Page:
It’s bitter, it’s loaded with caffeine, it’s a type of coffee bean. These are all pretty common misconceptions we encounter when people talk to us about espresso. While drip coffee is pretty much universally understood by Americans (it's coffee!), espresso still remains somewhat shrouded in mystery. Today we’ll set the record straight on three common espresso misconceptions.
Separating Myth From Fact
- Espresso is not a type of coffee bean. Espresso is a brewing process in which water is forced through finely ground coffee under pressure. The truth is espresso can be made from any type of coffee. Some beans make a much tastier espresso, but it’s a brewing process and not a type of bean.
- Espresso is bitter. Well if you’ve had a poorly made over extracted espresso or one made from very dark over roasted beans it may have been. But well made espresso should not be bitter. Done right, espresso is more like a fine wine with a complex range of flavors ranging from chocolaty to sweet, fruity, nutty, earthy, salty and more.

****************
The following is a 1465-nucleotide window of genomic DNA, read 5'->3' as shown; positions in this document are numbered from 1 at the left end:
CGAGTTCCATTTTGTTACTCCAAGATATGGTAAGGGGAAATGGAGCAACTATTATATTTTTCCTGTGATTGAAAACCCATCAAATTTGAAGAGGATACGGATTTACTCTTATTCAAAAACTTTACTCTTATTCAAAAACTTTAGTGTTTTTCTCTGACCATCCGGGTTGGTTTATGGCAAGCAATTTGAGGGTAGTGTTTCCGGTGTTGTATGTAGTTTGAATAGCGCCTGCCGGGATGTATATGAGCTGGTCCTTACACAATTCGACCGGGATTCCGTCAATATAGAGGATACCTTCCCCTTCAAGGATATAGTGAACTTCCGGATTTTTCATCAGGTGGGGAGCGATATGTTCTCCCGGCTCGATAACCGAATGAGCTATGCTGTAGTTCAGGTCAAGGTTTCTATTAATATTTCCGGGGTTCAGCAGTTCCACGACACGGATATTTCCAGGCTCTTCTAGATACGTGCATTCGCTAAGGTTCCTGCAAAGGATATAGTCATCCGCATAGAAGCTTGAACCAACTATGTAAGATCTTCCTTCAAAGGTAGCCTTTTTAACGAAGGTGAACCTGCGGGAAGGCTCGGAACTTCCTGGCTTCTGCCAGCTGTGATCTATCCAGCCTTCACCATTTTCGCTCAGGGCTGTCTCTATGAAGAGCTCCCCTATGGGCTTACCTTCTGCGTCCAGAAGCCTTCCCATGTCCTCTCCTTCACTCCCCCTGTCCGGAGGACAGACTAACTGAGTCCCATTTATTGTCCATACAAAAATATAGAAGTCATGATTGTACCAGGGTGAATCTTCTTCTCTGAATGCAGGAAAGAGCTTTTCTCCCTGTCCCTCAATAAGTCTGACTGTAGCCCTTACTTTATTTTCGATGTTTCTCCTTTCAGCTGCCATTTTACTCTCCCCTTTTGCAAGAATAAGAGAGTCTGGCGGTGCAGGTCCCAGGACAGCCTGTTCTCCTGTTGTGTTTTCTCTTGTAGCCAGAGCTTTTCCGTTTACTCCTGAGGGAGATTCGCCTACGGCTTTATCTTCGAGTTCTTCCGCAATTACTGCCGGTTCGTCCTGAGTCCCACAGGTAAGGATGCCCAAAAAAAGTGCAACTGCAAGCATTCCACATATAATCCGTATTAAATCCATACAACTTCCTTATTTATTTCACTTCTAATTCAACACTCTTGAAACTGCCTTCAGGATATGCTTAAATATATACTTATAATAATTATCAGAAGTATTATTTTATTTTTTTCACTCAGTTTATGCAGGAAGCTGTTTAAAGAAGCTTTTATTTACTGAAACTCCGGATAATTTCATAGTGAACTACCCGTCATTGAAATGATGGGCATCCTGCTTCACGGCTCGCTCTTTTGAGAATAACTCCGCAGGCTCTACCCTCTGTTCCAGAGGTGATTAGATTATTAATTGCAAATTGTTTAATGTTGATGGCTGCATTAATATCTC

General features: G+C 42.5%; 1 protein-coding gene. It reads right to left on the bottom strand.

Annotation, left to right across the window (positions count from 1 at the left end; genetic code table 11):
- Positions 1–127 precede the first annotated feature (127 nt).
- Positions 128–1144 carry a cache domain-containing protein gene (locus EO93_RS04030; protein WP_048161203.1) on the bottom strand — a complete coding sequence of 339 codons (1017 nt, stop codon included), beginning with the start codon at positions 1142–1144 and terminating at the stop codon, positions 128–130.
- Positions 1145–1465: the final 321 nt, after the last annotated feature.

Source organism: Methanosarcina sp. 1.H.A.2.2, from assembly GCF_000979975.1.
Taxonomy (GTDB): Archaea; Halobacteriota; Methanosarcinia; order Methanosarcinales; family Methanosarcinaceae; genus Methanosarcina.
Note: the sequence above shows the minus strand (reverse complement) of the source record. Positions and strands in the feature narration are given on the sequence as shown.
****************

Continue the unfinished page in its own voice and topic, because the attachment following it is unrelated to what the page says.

- Espresso is loaded with caffeine. Well when compared ounce to ounce, espresso does have more caffeine than drip coffee. It’s rather hard to standardize, but according to coffeechemistry.com espresso has between 30 and 50 milligrams per ounce while drip coffee has 8 to 15 milligrams per ounce.
The big difference is serving size. In the United States, a typical drip coffee serving is 8 ounces resulting in 64 to 120 milligrams of caffeine. A typical double shot of espresso is 2 ounces resulting in 60 to 100 milligrams of caffeine. So by average serving size, the amount of caffeine is about the same for espresso and drip coffee.
And that's why Italians can down 10 single shots of espresso a day while 10 cups of drip coffee would turn most people into a jittery mess.